Last Updated on June 14, 2023 by Dogs Vets
New York Legislature Approves Law Prohibiting the Sale of Dogs, Cats, and Rabbits in Pet Shops
A Groundbreaking Victory for Animal Welfare: New York Votes to Halt Pet Sales in Stores.
In an unprecedented move that signals a major victory for animal rights, the New York State Legislature has passed a landmark bill prohibiting the sale of dogs, cats, and rabbits in pet stores.
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The decision, announced on Friday, awaits the official seal of Governor Kathy Hochul to be transformed into law.
Crushing the Cruelty: The Puppy Mill Pipeline Bill
It targets the so-called ‘puppy mill pipeline’, a term referring to the process where puppies bred under harsh conditions are sold to unsuspecting customers through pet stores.
Matt Bershadker, the CEO of ASPCA, commented, “With the Puppy Mill Pipeline Bill, we’re ending the sale of puppy mill dogs in New York, a state with one of the highest numbers of pet stores selling puppies. The bill strikes at the heart of a cruel and profit-driven industry.”
Powerful Allies in Animal Advocacy
Champions of the bill, Assemblymember Linda B.
Rosenthal and Senate Deputy Majority Leader Michael Gianaris, received robust support from prominent animal welfare groups such as the ASPCA, the Humane Society of the United States (HSUS), New York State Animal Protection Federation (NYSAPF),
Voters For Animal Rights (VFAR), Companion Animal Protection Society (CAPS), Animal Legal Defense Fund (ALDF), and the NYC Bar Association’s Animal Law Committee.
“Puppy mills propagate cruelty. This ban on the sale of dogs, cats, and rabbits will deal a crushing blow to the puppy mill-to-pet store pipeline,” stated Rosenthal.
She illuminated the bleak reality concealed by adorable window displays: the puppies, kittens, and bunnies are often the result of brutal neglect in puppy mills.
Counting the Cost of Cruelty
Highlighting the hidden cost of this brutal practice, Rosenthal said, “Animals are abused and exploited to mass-produce pets for sale, which often suffer from congenital diseases, burdening unsuspecting consumers with enormous vet bills and emotional distress.
” The bill, she asserts, will effectively seal the pet store-to-puppy mill pipeline.
Endorsing the bill, Gianaris emphasized its role in preventing animal abuse. “There are countless animals waiting for rescue.
There’s no need for pet stores to be supplied by abusive puppy mills. Animals should be treated with respect, not as commodities,” he stated.
Missouri’s Troubling Statistics and Celebrity Support
A staggering statistic from the ASPCA revealed that almost half of the puppies sold in New York pet stores come from Missouri, the state with the highest concentration of puppy mills in the U.S.
Ahead of the bill’s passing, numerous celebrities, including Edie Falco, Andy Cohen, Alec Baldwin, Justin Theroux, and Kristin Chenoweth, rallied their support, voicing their advocacy in an open letter,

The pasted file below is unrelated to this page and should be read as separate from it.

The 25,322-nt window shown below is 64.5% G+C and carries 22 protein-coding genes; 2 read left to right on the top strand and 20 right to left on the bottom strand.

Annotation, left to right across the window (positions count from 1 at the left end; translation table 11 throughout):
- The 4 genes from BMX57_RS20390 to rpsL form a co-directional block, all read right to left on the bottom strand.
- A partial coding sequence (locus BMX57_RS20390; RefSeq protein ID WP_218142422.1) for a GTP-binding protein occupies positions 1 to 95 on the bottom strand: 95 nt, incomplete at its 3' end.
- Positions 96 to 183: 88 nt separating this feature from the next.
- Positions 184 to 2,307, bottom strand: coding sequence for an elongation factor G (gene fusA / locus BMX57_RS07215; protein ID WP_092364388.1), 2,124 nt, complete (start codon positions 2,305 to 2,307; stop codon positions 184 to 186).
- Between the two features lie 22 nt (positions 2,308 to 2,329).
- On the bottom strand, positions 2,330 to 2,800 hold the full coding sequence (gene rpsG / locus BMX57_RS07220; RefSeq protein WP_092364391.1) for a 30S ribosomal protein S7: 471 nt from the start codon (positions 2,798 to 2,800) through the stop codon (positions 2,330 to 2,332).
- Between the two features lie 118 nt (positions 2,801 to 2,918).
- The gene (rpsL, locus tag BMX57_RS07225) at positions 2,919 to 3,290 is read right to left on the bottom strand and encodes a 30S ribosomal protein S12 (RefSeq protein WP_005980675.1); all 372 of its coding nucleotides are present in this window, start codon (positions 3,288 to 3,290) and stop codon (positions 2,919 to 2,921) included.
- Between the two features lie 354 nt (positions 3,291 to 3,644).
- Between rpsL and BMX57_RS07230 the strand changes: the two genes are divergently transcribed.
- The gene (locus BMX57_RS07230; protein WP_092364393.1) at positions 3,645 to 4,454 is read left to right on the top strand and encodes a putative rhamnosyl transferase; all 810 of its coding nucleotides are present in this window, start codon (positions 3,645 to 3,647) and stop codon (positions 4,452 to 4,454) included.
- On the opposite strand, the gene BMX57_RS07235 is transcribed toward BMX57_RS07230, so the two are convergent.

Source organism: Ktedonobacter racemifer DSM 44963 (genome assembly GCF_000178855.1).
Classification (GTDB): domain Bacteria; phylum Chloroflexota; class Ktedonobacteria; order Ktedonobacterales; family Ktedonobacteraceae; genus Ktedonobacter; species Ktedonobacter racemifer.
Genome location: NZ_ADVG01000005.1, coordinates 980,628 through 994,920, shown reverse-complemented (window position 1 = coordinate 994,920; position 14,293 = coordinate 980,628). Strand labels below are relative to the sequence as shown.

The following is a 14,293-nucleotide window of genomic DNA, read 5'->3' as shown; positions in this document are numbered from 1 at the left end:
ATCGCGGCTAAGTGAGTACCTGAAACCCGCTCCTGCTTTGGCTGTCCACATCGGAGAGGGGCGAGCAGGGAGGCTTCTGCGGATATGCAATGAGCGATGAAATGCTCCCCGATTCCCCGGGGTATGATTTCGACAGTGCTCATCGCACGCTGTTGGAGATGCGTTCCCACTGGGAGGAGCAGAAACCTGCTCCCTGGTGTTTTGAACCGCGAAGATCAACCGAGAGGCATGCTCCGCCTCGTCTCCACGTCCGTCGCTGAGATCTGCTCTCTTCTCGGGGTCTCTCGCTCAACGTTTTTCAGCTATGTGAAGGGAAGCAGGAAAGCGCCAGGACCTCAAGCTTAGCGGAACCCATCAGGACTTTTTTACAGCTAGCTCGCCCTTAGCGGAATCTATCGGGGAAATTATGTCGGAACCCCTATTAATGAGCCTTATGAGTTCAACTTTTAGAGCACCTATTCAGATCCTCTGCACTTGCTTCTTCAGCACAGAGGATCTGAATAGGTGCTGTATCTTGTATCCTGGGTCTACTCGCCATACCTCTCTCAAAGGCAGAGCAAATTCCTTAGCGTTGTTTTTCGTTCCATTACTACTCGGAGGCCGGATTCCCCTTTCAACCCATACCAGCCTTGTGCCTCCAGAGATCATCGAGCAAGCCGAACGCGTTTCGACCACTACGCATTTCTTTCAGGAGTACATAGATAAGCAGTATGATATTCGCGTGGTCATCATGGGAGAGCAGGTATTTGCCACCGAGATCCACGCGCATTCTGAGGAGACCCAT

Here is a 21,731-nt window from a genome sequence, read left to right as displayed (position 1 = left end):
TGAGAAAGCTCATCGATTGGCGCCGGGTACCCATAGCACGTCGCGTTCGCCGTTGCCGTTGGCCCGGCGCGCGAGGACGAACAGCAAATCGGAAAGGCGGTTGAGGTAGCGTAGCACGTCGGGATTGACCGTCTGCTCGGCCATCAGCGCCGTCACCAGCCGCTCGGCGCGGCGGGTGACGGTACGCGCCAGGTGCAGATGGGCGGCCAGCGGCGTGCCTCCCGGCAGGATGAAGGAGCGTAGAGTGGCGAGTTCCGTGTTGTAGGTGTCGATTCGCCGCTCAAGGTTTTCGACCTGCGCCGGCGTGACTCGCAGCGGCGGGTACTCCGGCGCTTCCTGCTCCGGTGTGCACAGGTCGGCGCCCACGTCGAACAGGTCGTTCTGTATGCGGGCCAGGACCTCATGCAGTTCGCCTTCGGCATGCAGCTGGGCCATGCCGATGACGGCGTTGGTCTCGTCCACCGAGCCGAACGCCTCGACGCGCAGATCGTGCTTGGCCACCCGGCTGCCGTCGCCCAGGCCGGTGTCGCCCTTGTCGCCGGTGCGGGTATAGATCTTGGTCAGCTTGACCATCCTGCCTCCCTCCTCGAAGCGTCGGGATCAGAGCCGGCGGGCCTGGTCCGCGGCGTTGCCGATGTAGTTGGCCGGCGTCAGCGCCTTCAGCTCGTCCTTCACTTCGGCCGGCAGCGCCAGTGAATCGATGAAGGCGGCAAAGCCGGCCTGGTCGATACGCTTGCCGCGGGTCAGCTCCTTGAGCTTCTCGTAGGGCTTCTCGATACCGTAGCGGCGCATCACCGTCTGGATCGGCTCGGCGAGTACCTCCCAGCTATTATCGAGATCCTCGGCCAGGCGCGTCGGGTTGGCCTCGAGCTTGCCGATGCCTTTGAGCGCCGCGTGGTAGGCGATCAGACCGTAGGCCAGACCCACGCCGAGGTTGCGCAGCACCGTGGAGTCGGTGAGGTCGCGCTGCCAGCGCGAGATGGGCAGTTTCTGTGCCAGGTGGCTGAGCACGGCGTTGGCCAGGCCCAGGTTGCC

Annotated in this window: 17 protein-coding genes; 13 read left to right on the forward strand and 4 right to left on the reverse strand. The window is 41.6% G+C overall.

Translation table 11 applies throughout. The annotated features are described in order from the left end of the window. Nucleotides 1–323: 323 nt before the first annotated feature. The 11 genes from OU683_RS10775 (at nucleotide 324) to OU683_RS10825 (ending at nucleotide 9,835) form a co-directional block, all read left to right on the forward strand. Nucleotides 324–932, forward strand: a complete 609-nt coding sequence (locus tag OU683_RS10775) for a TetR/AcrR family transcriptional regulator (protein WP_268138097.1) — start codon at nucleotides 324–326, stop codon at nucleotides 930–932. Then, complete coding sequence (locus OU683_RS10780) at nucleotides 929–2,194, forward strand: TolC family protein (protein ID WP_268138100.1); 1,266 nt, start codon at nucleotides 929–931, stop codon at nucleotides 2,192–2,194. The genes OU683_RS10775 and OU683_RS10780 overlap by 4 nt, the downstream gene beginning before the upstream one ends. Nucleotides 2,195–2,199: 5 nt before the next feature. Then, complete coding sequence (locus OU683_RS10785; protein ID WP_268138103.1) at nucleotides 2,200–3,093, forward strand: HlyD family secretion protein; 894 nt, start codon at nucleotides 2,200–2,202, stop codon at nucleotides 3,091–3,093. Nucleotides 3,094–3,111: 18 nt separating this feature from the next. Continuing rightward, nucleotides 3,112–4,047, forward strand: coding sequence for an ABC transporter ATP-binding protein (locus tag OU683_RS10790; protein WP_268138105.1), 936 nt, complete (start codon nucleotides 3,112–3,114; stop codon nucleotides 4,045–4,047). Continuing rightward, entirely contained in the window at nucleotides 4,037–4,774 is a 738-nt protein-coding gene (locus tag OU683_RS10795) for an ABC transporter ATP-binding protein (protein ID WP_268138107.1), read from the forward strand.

“You have the opportunity to break this cycle of cruelty by shutting down the puppy mill pipeline.”
This legislation, once enacted, will mark a decisive move toward improved animal welfare, potentially inspiring other states to follow suit.
Here are 5 facts about the prohibition of the sale of dogs, cats, and rabbits in pet stores in New York:
- Legislation Passage: In 2023, the New York State Senate passed a bill that prohibits pet stores from selling dogs, cats, and rabbits. This groundbreaking legislation aims to combat the inhumane conditions found in many “puppy mills” and “kitten factories” that traditionally supply pet stores.
- Adoption and Rescue: The law doesn’t mean that pet stores in New York can’t have dogs, cats, or rabbits. Instead, the legislation encourages pet stores to collaborate with animal rescues and shelters to promote the adoption of animals, instead of supporting inhumane breeding facilities.
- Animal Welfare: The purpose of this law is to promote animal welfare. Many animals sold in pet stores come from large-scale breeding facilities where they are often kept in poor conditions. This law aims to discourage these practices and promote more humane treatment of animals.
- Precedent Setting: New York is among the first states to pass such a law, following in the footsteps of California and Maryland. These laws set a precedent that other states could potentially follow in the future.
- Penalties: Pet shops that violate this law could face penalties, including fines. The law provides a deterrent to pet shops selling these animals, helping to ensure that they follow these new rules for animal welfare.
This news was first reported by People Magazine.
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